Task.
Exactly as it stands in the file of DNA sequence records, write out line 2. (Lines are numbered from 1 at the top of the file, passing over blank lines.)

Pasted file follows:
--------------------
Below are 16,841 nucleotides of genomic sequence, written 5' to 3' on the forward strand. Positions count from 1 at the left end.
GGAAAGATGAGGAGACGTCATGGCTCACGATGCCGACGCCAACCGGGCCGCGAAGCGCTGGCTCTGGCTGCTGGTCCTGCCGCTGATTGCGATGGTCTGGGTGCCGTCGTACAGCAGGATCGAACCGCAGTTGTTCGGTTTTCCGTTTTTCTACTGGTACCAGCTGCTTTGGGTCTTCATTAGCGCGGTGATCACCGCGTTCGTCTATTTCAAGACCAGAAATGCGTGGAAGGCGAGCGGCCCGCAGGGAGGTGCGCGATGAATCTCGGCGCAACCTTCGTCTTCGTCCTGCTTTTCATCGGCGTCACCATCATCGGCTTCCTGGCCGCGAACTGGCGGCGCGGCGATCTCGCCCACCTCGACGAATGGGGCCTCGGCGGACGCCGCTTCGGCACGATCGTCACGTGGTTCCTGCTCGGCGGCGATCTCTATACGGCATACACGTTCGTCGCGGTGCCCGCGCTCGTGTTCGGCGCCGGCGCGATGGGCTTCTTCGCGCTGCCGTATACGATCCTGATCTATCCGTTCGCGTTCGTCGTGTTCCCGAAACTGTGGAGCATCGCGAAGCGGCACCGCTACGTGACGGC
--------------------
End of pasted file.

GGAAAGATGAGGAGACGTCATGGCTCACGATGCCGACGCCAACCGGGCCGCGAAGCGCTGGCTCTGGCTGCTGGTCCTGCCGCTGATTGCGATGGTCTGGGTGCCGTCGTACAGCAGGATCGAACCGCAGTTGTTCGGTTTTCCGTTTTTCTACTGGTACCAGCTGCTTTGGGTCTTCATTAGCGCGGTGATCACCGCGTTCGTCTATTTCAAGACCAGAAATGCGTGGAAGGCGAGCGGCCCGCAGGGAGGTGCGCGATGAATCTCGGCGCAACCTTCGTCTTCGTCCTGCTTTTCATCGGCGTCACCATCATCGGCTTCCTGGCCGCGAACTGGCGGCGCGGCGATCTCGCCCACCTCGACGAATGGGGCCTCGGCGGACGCCGCTTCGGCACGATCGTCACGTGGTTCCTGCTCGGCGGCGATCTCTATACGGCATACACGTTCGTCGCGGTGCCCGCGCTCGTGTTCGGCGCCGGCGCGATGGGCTTCTTCGCGCTGCCGTATACGATCCTGATCTATCCGTTCGCGTTCGTCGTGTTCCCGAAACTGTGGAGCATCGCGAAGCGGCACCGCTACGTGACGGC